Boom time for a fit nation

Ian Ridley examines Norway's rise to pre-eminence in the world rankings
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The Independent Online
AT FIRST the appeal to English clubs was that they were cheap. Then it emerged that Norwegian footballers, comfortable with the climate, were highly fit, functional and reliable. Now, having honed their skills in England, the pupils have things to teach their teachers.

Norwegian football has progressed far since those patronised days of the Viking minnows pining for the fjords. Over the past decade some 20 players have come to the English finishing school, with 14 at present earning a living here. Another 10 are scattered through other European leagues. The national team now stand fourth in the world rankings to England's 26th, having been as high as second before last year's World Cup finals.

It is the fruition of a generation of work by the Norwegian Football Association in funding youth development, and the eff- orts of the national coach, Egil Olsen, who celebrates five years in charge this month. It is the fascinating Olsen, who once said he had made more money playing poker than from football, who has dragged them kicking and dreaming into the upper echelons by looking to Jack Charlton's achievements with a similarly small country in the Republic of Ireland and employing the direct game advocated by Charles Hughes, the English FA's former technical co-ordinator. Bobby Gould, the new manager of Wales, was coach to the Norwegian club Aalesund in the mid-Seventies and is not surprised at the progress. "They invested a lot of money from their North Sea oil in sport and now they are seeing the benefits," he says. He sees only improvement, with money now allocated to clubs for youth development from the proceeds of their international success.

Each club in the Norwegian Premier Division now receives pounds 50,000 annually just for developing young talent, to send players to warmer climates for midwinter tournaments for example. Eight new pitch-size indoor centres have been or are being built to improve skills during the long winter break. "The national team has gone a long way with their tactics," the Norwegian team administrator, Kjell Borgersen, says. "Next we develop technique."

Both Gould and Borgersen point to community-based clubs and how they are the focal points; indeed, Gould says that the Welsh FA have been to Norway to study it. Steve Perryman, the former Tottenham player and assistant manager, now head coach at IK Start, also cites it as being the cornerstone of recent success. Like Gould, he also foresaw a boom in sport in Norway, having already opened sports shops there.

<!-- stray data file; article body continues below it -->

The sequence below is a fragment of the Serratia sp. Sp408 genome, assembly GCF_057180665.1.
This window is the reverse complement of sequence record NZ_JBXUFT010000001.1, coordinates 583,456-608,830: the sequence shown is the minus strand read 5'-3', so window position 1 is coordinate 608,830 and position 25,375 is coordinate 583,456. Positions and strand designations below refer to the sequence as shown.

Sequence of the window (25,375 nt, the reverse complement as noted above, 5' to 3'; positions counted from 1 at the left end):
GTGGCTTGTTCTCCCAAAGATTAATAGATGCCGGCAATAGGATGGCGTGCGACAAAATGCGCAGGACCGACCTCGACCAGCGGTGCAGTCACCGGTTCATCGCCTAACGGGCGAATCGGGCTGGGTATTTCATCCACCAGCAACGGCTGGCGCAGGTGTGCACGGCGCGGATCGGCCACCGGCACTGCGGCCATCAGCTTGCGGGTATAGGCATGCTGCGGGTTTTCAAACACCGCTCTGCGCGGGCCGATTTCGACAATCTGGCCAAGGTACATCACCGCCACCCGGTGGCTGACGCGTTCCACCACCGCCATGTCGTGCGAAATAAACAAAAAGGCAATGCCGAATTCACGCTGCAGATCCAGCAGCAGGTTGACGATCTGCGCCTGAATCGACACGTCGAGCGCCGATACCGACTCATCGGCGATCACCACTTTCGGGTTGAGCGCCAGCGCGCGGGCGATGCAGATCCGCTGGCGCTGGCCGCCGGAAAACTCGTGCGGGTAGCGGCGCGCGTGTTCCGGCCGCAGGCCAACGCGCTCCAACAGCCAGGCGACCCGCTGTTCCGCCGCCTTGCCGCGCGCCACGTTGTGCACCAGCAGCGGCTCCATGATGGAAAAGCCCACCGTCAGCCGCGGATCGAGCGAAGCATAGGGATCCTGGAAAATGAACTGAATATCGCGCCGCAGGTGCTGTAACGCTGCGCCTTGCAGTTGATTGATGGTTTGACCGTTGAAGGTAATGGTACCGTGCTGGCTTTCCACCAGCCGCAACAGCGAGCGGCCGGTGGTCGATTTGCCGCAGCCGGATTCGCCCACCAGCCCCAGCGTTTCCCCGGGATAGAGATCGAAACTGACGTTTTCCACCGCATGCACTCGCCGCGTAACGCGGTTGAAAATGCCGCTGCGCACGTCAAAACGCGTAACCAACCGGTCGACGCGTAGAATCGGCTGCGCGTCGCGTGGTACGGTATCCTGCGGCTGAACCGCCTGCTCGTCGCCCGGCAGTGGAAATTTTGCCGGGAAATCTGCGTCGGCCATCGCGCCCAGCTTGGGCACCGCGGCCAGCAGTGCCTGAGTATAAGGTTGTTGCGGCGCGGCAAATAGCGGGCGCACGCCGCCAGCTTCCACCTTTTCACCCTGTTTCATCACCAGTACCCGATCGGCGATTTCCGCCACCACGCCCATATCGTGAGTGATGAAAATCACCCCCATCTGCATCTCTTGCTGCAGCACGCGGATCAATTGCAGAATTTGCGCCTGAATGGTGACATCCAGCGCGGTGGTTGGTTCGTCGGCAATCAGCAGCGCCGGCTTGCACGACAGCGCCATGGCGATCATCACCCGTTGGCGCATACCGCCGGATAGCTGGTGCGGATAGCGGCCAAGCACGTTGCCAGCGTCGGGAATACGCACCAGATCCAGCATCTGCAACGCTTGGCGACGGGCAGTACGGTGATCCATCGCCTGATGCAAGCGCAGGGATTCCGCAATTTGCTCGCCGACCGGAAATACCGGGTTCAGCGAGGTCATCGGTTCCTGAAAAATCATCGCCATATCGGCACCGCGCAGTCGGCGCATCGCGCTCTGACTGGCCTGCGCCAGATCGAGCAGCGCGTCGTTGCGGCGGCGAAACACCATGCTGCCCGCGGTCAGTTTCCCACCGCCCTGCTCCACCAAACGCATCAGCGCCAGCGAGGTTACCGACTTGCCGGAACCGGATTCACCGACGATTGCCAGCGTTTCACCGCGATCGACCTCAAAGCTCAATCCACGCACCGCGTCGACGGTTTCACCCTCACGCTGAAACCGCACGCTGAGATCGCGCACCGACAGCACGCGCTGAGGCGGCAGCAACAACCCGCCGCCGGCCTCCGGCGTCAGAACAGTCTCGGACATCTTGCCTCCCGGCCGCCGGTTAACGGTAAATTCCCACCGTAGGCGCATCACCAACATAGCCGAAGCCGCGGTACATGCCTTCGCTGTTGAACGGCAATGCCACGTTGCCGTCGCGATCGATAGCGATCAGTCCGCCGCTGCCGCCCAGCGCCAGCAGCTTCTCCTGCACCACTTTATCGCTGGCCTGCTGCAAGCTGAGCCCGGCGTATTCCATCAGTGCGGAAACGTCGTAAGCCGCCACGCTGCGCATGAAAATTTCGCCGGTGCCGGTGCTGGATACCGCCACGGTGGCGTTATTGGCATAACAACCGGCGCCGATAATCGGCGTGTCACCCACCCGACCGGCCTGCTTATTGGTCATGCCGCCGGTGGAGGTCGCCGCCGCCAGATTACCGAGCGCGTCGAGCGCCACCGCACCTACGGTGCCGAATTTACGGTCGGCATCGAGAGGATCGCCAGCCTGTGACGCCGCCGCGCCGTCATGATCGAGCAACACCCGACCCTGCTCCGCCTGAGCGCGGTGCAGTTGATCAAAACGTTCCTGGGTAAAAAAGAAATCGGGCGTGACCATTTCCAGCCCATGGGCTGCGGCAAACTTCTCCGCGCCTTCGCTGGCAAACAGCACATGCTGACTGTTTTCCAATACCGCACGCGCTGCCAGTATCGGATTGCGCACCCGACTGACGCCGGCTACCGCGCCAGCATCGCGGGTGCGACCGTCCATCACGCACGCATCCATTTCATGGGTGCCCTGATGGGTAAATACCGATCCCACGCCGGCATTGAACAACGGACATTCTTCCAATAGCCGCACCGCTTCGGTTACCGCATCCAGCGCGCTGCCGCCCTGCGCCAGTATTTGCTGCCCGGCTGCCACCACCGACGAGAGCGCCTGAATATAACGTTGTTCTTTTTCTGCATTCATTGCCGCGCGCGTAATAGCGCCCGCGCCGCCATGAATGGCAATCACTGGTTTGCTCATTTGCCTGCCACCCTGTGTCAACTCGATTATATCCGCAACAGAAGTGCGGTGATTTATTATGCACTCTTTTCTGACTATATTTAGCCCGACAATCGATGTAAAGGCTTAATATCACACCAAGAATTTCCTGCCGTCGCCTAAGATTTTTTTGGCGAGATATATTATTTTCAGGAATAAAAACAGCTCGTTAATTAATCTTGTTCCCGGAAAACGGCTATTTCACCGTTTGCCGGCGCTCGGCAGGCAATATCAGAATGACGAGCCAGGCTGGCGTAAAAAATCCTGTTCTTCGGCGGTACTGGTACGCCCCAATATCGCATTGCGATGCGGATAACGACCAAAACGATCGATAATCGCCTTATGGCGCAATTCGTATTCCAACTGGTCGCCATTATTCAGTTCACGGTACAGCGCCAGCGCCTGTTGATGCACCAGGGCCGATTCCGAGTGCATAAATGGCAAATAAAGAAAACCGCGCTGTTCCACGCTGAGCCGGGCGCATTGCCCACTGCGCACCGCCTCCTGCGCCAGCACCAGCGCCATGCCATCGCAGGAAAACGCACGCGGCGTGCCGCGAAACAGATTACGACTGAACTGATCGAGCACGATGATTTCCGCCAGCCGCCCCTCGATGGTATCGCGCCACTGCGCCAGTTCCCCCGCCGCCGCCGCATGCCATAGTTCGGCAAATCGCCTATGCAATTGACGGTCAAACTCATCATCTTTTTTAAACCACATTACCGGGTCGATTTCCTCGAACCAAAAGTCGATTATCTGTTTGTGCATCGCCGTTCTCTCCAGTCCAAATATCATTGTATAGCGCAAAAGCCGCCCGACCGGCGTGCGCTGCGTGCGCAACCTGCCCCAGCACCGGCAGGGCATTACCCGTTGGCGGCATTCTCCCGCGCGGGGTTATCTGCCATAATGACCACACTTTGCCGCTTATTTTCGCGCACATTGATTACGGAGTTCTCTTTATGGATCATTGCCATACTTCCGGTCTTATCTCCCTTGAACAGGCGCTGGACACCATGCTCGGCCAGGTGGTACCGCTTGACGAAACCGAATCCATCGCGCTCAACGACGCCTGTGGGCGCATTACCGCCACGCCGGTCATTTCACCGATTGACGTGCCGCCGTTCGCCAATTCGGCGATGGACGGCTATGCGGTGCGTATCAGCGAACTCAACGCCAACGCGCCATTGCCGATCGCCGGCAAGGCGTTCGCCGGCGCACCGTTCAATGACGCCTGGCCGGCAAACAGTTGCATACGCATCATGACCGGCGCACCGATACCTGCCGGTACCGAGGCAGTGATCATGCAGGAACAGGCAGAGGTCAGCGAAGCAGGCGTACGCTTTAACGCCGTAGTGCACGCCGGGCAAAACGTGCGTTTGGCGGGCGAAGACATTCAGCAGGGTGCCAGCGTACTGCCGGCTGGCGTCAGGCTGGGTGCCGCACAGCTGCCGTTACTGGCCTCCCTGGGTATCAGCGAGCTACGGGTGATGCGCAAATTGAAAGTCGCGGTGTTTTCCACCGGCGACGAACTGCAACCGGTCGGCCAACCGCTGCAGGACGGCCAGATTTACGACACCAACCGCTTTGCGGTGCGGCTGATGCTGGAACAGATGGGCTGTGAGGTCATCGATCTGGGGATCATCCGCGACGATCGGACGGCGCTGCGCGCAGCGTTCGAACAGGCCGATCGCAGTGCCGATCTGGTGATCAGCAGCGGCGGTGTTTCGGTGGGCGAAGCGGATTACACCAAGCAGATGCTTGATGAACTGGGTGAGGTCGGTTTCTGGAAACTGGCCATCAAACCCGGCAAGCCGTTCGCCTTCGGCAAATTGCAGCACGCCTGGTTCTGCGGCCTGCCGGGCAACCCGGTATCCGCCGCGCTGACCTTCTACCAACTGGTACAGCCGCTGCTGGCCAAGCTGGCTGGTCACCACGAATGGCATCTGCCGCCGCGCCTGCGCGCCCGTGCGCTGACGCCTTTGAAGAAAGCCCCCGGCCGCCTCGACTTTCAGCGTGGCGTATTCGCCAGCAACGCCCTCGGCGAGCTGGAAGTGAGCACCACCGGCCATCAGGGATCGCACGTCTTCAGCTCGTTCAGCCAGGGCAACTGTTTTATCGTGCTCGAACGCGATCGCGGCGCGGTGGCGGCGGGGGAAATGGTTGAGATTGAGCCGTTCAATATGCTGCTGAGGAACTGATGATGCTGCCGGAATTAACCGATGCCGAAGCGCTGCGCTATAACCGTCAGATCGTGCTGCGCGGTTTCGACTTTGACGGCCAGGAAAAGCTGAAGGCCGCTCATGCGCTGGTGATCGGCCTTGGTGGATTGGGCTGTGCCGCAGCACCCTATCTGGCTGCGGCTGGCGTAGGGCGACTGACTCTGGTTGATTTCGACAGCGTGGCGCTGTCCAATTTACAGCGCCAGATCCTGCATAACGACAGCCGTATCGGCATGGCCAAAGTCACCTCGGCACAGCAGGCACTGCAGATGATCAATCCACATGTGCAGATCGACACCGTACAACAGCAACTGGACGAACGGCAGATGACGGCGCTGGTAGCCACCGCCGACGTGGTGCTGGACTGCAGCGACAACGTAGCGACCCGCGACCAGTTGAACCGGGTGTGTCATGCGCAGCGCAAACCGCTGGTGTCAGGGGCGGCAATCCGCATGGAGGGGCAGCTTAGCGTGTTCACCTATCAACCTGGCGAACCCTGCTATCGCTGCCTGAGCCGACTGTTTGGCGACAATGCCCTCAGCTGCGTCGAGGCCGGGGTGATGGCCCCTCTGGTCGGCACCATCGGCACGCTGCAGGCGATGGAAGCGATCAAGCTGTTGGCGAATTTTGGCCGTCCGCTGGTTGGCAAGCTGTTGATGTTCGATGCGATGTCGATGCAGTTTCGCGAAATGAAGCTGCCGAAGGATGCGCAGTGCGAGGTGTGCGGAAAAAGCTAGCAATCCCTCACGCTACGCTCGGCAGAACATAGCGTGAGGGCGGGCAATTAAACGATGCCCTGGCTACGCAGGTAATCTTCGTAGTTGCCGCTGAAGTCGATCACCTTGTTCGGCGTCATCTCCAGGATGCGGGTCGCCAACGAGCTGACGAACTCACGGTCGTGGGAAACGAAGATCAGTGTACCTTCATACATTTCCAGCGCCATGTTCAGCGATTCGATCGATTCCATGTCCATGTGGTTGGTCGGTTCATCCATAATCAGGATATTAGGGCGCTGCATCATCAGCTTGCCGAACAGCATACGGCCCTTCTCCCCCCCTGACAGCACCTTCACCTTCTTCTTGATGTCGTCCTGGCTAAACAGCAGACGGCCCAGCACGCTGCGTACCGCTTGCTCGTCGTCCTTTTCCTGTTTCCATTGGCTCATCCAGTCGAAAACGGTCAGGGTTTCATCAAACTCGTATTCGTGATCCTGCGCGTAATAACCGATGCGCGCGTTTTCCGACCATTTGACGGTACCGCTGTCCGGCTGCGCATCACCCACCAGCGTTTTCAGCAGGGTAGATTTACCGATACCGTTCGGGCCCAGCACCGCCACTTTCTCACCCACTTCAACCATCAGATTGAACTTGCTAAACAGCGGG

"They are a fitness-based nation," he says. "Our sports hall is used day and night for various sports and everybody you see in the streets seems to be wearing tracksuits and carrying kit bags. The country is also very professional in its sports and is top of the tree in many, like cross- country skiing and women's football, which is amazing for a nation of only 4 million people.

"They have a committee overseeing all sports and all the information about fitness, diet and training techniques is passed to everyone. They have been to most countries in Europe, studied their methods, taken the best bits and the bits that suited them and put them to good use." The Norwegians' favourite football is German and English and it is as if they have learned to ally the technique of one with the tactics of the other.

"It is a place where young players have time to develop," Perryman adds. "A six-month pre-season for a five-month season gives time to work on skills, and up to the age of 13 they are used to playing only seven-a- side, just learning to control the ball and pass it. Now the kids see the national team doing well, as well as players going to Germany and England, and see that with hard work they can achieve it too."

The drawbacks? The laid-back way of life, says Perryman, which can frustrate someone used to the intensity of the English game. There is not the same tempo as in the Premiership, he says, and players are too tolerant of each other's mistakes.

He is an admirer of Olsen's. "He is a thinker," he says. "His team are Wimbledon in ethics, doing it in a Tottenham way. They have a 4-3-3 that converts to a 4-5-1 when necessary. When they win the ball and attack they are very quick to go forward. My reservation about them is that they don't appear to know how to change their game as circ- umstances do, like when Italy had a man sent off in the World Cup against them last year."

Now that these saplings have grown into pines, one senses that England will have to come up with something rather better than having a man sent off.

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